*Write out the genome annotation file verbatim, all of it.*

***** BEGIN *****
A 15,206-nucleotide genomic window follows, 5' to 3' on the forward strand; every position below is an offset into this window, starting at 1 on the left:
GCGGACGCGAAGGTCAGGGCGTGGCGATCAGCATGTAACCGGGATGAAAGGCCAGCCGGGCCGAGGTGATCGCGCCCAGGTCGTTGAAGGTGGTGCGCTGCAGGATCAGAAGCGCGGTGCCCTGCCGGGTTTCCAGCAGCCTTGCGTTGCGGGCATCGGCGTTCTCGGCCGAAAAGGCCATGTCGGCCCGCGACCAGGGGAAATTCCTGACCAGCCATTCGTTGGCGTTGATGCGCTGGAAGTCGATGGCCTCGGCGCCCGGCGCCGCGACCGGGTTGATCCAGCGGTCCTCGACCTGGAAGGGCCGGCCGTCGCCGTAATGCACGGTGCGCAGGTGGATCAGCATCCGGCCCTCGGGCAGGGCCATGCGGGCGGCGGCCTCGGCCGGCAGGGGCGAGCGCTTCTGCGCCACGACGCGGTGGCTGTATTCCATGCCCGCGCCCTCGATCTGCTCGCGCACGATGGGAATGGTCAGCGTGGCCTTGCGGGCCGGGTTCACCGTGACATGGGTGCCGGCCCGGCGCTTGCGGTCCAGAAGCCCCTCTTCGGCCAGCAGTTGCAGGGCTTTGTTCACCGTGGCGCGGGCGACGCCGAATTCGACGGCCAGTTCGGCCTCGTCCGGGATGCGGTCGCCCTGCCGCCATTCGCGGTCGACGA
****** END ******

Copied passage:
A 15,206-nucleotide genomic window follows, 5' to 3' on the forward strand; every position below is an offset into this window, starting at 1 on the left:
GCGGACGCGAAGGTCAGGGCGTGGCGATCAGCATGTAACCGGGATGAAAGGCCAGCCGGGCCGAGGTGATCGCGCCCAGGTCGTTGAAGGTGGTGCGCTGCAGGATCAGAAGCGCGGTGCCCTGCCGGGTTTCCAGCAGCCTTGCGTTGCGGGCATCGGCGTTCTCGGCCGAAAAGGCCATGTCGGCCCGCGACCAGGGGAAATTCCTGACCAGCCATTCGTTGGCGTTGATGCGCTGGAAGTCGATGGCCTCGGCGCCCGGCGCCGCGACCGGGTTGATCCAGCGGTCCTCGACCTGGAAGGGCCGGCCGTCGCCGTAATGCACGGTGCGCAGGTGGATCAGCATCCGGCCCTCGGGCAGGGCCATGCGGGCGGCGGCCTCGGCCGGCAGGGGCGAGCGCTTCTGCGCCACGACGCGGTGGCTGTATTCCATGCCCGCGCCCTCGATCTGCTCGCGCACGATGGGAATGGTCAGCGTGGCCTTGCGGGCCGGGTTCACCGTGACATGGGTGCCGGCCCGGCGCTTGCGGTCCAGAAGCCCCTCTTCGGCCAGCAGTTGCAGGGCTTTGTTCACCGTGGCGCGGGCGACGCCGAATTCGACGGCCAGTTCGGCCTCGTCCGGGATGCGGTCGCCCTGCCGCCATTCGCGGTCGACGA